Figure 2 Schematic anatomical organization of the three hypothesized spatial gradients of the brain: the ventro-dorsal (Hypothesis 1), the medio-lateral (Hypothesis 2), and the right-left (Hypothesis 3) gradient, displayed on a rendered standard brain from a single (more ...)
These three spatial gradients are derived from existing models and meta-analyses of neuroimaging and electrophysiological studies of cognition, emotion, and social behaviour in humans and non-human primates. First, the ventro-dorsal gradient is clinically characterized by a continuum between more automatic, emotional, and stimulus-driven behaviour, mediated by more ventral prefrontal regions, versus more controlled, reflective behaviour, originating in more dorsal prefrontal regions (Amodio & Frith, 2006
; Lieberman, 2007
; Olsson & Ochsner, 2008
; Phillips, Drevets, Rauch, & Lane, 2003
). With respect to personality, therefore, we expected that traits involving emotionally affiliative behaviours such as warmth and ingenuousness () would correlate predominantly with ventral prefrontal regions. Traits high in personal agency such as dominance and arrogance would correlate predominantly with dorsal prefrontal regions. Extraversion, a trait high in both emotional affiliation and personal agency, would probably have neural correlates in both ventral and dorsal prefrontal regions.
Second, the medio-lateral gradient is clinically characterized by a continuum between internally-focused processes, including emotions and thoughts, mediated by more medial fronto-parietal regions, versus more externally-focused, task-oriented, and controlled processes, originating in more lateral fronto-temporo-parietal regions (Koechlin, Ody, & Kouneiher, 2003
; Lieberman, 2007
; Northoff et al., 2006
; Olsson & Ochsner, 2008
; Tanji & Hoshi, 2008
). Thus with regard to personality, we expected that traits involving higher levels of affiliation such as warmth or traits involving higher levels of internal orientation such as introversion would relate predominantly to midline fronto-parietal structures. Agentic traits involving higher levels of external orientation such as dominance, which reflects the tendency to negotiate with one’s environment to accomplish personal goals, and extraversion were expected to correlate with lateral fronto-temporo-parietal structures.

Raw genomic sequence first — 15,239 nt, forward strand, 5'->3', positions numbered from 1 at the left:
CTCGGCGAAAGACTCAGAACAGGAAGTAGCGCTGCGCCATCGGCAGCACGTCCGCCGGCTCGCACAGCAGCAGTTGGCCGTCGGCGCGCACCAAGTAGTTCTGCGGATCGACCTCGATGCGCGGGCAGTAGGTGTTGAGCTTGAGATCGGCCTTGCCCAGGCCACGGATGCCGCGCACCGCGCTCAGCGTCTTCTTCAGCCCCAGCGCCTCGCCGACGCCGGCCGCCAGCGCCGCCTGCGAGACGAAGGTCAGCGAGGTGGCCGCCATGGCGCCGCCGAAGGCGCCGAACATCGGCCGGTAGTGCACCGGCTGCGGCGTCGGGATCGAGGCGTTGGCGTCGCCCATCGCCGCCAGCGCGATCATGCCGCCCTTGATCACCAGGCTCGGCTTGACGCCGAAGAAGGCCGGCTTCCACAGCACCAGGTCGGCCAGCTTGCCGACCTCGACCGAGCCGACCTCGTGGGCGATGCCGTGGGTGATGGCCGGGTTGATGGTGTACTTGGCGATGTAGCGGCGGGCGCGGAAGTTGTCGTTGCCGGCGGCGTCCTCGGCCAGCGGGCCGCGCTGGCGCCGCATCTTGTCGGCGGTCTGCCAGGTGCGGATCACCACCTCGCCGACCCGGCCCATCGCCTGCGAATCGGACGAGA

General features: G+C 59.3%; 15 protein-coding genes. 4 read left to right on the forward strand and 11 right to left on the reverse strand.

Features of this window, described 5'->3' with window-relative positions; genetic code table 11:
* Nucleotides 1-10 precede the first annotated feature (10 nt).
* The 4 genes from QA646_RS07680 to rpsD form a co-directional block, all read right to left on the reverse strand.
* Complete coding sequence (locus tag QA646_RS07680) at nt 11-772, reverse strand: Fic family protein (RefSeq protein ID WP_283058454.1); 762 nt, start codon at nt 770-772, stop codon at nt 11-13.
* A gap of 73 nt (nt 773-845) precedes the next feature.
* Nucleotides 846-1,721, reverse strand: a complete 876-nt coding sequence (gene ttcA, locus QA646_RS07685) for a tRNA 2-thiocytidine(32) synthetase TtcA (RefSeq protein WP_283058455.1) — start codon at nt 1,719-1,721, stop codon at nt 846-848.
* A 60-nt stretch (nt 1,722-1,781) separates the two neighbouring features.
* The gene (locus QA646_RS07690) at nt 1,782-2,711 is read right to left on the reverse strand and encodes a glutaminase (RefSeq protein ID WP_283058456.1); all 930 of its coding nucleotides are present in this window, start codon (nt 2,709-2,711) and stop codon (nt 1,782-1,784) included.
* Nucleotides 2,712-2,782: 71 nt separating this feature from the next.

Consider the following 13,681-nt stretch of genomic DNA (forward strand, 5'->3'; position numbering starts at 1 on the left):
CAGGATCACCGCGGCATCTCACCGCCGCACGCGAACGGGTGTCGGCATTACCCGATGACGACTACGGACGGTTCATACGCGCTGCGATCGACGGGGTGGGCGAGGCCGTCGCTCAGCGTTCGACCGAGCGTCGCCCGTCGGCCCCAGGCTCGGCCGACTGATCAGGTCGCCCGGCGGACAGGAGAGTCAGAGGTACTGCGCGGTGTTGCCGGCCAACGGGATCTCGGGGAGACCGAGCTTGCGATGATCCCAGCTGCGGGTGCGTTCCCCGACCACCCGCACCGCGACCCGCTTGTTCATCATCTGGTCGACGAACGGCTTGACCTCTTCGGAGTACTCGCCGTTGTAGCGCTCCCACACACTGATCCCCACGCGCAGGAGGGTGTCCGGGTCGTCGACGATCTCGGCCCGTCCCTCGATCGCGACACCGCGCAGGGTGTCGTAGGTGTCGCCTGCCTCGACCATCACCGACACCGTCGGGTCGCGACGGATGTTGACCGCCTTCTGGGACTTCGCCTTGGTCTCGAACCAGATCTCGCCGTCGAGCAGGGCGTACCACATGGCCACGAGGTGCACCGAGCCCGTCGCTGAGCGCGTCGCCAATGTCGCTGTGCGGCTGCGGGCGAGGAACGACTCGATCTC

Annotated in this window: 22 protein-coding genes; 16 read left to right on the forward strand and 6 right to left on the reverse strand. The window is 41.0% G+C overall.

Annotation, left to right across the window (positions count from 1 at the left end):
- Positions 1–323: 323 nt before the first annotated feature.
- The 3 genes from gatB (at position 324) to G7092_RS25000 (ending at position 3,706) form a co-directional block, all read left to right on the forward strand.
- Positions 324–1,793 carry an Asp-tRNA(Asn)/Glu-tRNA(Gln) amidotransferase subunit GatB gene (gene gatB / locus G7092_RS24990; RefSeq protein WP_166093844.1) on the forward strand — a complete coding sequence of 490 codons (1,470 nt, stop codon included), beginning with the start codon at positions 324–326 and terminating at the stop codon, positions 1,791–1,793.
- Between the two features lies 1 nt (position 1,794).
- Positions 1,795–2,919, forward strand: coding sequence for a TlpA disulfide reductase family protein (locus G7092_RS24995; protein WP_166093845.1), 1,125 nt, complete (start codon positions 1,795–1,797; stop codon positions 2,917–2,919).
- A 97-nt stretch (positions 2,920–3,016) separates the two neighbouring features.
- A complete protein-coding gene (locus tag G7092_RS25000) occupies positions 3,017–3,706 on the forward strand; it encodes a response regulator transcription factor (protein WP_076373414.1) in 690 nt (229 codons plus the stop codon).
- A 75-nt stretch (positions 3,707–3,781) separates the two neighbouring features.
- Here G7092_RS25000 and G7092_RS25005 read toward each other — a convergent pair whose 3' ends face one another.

Finally, our hypothesis that there would be a right-left gradient to some personality traits draws support from three complementary models of brain lateralization: the right-hemisphere model, the dominance/submission model, and the approach/withdrawal model (e. g., Demaree, Everhart, Youngstrom, & Harrison, 2005
). The right-hemisphere model, which is mainly based on human lesion studies, posits that the right hemisphere is specialized for the perception and expression of emotions (Adolphs, 2002
; Borod, Bloom, Brickman, Nakhutina, & Curko, 2002
; Demaree et al., 2005
). With respect to personality, therefore, we expected that emotionally affiliative traits would be more likely to lateralize to the right hemisphere. Taken together, the dominance/submission and approach/withdrawal models suggest a left-lateralization for interpersonal dominance and approach behaviours, and right-lateralization for interpersonal submissiveness and withdrawal behaviours. Thus we expected that assertive, approach-related traits such as dominance and extraversion predominantly would be mediated by the left forebrain, whereas more interpersonally passive traits such as submissiveness and ingenuousness would relate to the right forebrain. Because extraversion involves both agentic and affiliative aspects, these three models suggest it would draw upon circuitry in both the left (agentic) and right (affiliative) hemispheres.